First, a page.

The SAMS OE Class at the rope tow cabin

SAMS Outdoor Ed Class completes overnight hike in the Rainbows

SAMS Outdoor Ed Class completes overnight hike in the Rainbows

On March 8, Mr. Boileau took our grade 10-12 Outdoor Ed class on a weekend long trip to Eastbranch. Leanne Harrison, Kim Moore, and David Kopas came along as chaperones. We snowshoed in through the untouched winter wonderland. The weather was perfect, not a gust of wind, or cloud around.

As soon as we arrived we had a quick snack break then got right back outside to build a place to sleep. Hours later after shovelling, packing, and digging snow everyone managed to complete a quinzhee (snow cave). Later that afternoon, because the weather hadn’t changed we all geared up and hit the rope-tow. Some students already had the hang of it, most took a few tries, and the rest who decided, maybe snowboarding wasn’t for them, took time to tube. Once everyone was tired and wet we finished the day off with a family dinner of chili prepared by the group.

The first night was awesome. Everyone bundled up and crawled into snow cave. It was warm and comfortable for a snow cave. Most people slept well. The sun shining through the snow and ice above woke my group, just minutes before Mr. Boileau began his traditional awakening “Great Canadian morning!! The birds are chirping…..”

Day two was nearly as beautiful. The majority of the day for me was spent trying to get up the hill on the rope tow. For others it was full of avalanche training, snowboarding, shoveling snow off of the roof and card/snack breaks. The highlight of the trip for most came after a dinner of moose burgers though.

It was time for the night hike exercise. Everybody rummaged through their bags for headlamps then gathered around the table for a compass bearing lesson. Once everything was ready, we split up into groups and followed a our bearings to the top of a hill. The sky was breathtaking, dotted with stars in every direction.

We all gathered at the top, reset our bearings for a lake and broke trail on our way down. The hike was perfect and so was arriving back to the cabin with hot chocolate waiting. For the rest of the night before heading to bed people split up. Some built a fire and had smores, others tubed, and the rest stayed inside and played some long card games. Soon after everyone became tired and headed back out to their “quinzhees” for their second night’s sleep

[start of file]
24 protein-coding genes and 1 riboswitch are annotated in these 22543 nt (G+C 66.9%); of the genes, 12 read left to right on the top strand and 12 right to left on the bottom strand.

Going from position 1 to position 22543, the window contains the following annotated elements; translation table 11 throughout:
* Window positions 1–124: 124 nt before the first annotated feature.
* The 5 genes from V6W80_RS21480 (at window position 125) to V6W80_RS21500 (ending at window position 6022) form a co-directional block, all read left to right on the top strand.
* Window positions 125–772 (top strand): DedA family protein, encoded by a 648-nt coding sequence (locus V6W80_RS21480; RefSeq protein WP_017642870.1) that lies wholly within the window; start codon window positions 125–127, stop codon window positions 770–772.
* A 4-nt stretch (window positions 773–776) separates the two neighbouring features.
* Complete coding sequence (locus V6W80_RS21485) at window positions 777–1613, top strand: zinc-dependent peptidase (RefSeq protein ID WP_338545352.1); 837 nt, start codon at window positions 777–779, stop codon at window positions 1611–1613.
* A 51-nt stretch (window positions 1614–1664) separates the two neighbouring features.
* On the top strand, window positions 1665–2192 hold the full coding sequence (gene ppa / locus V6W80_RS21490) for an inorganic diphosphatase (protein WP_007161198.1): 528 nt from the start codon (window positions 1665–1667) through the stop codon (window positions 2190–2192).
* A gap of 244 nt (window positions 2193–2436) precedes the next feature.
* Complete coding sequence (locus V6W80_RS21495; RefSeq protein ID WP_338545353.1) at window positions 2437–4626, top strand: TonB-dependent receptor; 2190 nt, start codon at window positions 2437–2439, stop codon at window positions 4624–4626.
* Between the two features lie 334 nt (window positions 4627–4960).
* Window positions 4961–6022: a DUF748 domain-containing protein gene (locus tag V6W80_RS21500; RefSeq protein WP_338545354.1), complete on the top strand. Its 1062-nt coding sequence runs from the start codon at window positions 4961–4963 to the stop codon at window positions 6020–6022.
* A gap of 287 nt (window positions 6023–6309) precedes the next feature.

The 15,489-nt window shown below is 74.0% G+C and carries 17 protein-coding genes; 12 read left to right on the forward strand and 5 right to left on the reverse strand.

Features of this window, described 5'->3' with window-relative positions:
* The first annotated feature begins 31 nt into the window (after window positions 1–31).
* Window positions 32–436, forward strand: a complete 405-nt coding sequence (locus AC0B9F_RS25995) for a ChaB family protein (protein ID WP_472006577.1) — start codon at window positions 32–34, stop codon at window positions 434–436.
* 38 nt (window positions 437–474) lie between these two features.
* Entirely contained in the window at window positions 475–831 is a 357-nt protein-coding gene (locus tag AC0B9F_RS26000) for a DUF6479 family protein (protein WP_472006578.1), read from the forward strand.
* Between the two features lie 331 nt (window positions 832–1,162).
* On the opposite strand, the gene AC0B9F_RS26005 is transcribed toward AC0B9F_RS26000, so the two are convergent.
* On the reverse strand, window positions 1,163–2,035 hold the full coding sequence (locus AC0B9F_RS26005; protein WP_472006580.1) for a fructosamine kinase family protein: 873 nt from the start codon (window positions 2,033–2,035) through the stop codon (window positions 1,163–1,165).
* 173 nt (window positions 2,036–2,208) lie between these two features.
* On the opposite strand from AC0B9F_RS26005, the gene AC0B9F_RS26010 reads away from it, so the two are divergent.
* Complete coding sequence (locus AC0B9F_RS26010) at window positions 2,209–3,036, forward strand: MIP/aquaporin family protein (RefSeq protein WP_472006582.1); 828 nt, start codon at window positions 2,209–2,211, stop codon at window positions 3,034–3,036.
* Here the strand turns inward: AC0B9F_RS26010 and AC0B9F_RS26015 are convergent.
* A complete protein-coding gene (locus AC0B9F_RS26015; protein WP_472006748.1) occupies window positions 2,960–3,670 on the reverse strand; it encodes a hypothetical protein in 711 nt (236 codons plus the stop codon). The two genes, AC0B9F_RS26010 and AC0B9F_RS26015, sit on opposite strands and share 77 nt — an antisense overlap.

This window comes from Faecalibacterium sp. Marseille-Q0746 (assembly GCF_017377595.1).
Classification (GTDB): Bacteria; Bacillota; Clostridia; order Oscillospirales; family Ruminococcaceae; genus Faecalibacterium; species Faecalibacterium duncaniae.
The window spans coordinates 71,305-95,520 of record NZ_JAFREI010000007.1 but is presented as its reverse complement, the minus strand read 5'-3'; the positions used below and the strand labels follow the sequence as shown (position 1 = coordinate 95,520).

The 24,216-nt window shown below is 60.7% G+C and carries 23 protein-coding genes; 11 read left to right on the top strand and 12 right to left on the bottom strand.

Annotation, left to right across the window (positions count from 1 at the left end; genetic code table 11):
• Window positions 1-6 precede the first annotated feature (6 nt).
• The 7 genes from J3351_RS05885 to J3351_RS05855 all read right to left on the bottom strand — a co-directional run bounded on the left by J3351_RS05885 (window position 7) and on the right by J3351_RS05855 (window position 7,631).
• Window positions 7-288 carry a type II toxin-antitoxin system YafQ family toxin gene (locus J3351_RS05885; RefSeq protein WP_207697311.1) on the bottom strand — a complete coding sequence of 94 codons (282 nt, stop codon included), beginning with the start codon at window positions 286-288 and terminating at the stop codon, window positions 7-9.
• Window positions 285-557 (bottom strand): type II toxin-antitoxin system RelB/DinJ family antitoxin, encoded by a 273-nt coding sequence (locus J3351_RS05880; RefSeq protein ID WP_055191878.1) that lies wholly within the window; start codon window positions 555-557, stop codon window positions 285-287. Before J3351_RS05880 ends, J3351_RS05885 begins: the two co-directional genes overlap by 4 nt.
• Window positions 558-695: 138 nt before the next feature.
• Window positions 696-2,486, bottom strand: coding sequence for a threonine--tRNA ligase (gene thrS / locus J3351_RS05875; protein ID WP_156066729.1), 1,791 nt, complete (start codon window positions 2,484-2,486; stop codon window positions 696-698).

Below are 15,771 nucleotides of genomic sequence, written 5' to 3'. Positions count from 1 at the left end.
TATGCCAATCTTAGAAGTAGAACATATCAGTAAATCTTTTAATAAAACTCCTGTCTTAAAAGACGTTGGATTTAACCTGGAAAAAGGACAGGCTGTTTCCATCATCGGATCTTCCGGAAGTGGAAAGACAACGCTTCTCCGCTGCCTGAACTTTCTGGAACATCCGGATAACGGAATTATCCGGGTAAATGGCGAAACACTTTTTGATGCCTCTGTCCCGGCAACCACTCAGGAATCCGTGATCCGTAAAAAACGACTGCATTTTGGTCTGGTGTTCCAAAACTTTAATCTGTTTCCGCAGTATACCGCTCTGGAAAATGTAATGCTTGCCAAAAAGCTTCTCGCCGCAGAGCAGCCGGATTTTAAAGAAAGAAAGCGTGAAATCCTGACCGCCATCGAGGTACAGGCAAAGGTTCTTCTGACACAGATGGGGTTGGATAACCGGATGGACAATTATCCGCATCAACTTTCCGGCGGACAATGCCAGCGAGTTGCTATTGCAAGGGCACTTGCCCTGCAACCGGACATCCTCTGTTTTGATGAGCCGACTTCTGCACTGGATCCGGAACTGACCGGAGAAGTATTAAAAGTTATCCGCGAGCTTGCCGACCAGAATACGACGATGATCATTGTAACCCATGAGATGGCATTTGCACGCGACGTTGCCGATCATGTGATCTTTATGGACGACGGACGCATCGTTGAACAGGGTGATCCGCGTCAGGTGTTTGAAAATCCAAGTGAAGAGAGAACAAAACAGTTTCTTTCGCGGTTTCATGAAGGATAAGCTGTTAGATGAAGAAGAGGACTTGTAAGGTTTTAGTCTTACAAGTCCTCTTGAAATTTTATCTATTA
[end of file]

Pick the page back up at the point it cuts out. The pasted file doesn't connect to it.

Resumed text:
The second night wasn’t nearly as cozy as the first. I was still warm but after two days of winter activities people were beginning to feel a little stiff/sore.

Day three was dedicated to cleaning up the cabin, lots of people showed up for the Sunday snowboarding/skiing, so we had to make the cabin look untouched. When all was cleaned up, we snowshoed a bit to a place where Mr. Boileau had prepared an avalanche awareness lesson. It was a good way to end the trip. In small groups people began to hike back when the lesson was complete. We packed up the vehicles and headed home. I think everyone would agree that it was a fun, successful and beautiful trip.

SAMS Outdoor Education Program would like acknowledge the following organizations and people for their support: School District 49, Williams Lake and District Credit Union, School district 49 board of directors, the bus garage, chaperones David Kopas, Leanne Harrison, and Kim Moore. Also thank you to Bill Anderson for lending his skimmer, Wendy Karran for sleding equipment out and to Tweedsmuir Ski Club and BC Parks.  The participants on this trip were: Ashley Moore, Kelly Harrison, Kasey Karran, Andrew Christensen, Dylan Tuck, Aodhan Carneigh, Marcus Apps, Daniel Ellis, Drake Gignac, Elijah Mecham, David Brooks, Jordan Hall, Connor Kopas, Randy Grueter and Morgan Durocher.

 

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